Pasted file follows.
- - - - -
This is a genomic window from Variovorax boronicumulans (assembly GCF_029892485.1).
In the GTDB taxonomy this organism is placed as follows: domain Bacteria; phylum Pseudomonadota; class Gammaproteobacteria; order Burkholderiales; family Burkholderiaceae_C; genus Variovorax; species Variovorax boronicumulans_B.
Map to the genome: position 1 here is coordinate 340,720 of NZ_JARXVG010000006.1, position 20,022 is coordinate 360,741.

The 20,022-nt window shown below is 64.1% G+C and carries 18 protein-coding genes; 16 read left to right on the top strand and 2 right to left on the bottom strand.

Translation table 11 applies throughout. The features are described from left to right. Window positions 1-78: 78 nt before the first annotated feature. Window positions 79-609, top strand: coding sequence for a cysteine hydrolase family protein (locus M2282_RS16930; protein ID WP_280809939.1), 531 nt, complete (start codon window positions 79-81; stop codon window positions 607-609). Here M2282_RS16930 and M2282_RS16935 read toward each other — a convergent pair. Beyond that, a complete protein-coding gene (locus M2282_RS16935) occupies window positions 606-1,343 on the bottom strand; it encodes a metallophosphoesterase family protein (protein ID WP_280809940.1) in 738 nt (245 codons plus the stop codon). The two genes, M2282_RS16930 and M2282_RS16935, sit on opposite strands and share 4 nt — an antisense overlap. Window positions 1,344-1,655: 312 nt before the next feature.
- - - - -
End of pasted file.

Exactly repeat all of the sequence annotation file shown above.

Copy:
This is a genomic window from Variovorax boronicumulans (assembly GCF_029892485.1).
In the GTDB taxonomy this organism is placed as follows: domain Bacteria; phylum Pseudomonadota; class Gammaproteobacteria; order Burkholderiales; family Burkholderiaceae_C; genus Variovorax; species Variovorax boronicumulans_B.
Map to the genome: position 1 here is coordinate 340,720 of NZ_JARXVG010000006.1, position 20,022 is coordinate 360,741.

The 20,022-nt window shown below is 64.1% G+C and carries 18 protein-coding genes; 16 read left to right on the top strand and 2 right to left on the bottom strand.

Translation table 11 applies throughout. The features are described from left to right. Window positions 1-78: 78 nt before the first annotated feature. Window positions 79-609, top strand: coding sequence for a cysteine hydrolase family protein (locus M2282_RS16930; protein ID WP_280809939.1), 531 nt, complete (start codon window positions 79-81; stop codon window positions 607-609). Here M2282_RS16930 and M2282_RS16935 read toward each other — a convergent pair. Beyond that, a complete protein-coding gene (locus M2282_RS16935) occupies window positions 606-1,343 on the bottom strand; it encodes a metallophosphoesterase family protein (protein ID WP_280809940.1) in 738 nt (245 codons plus the stop codon). The two genes, M2282_RS16930 and M2282_RS16935, sit on opposite strands and share 4 nt — an antisense overlap. Window positions 1,344-1,655: 312 nt before the next feature.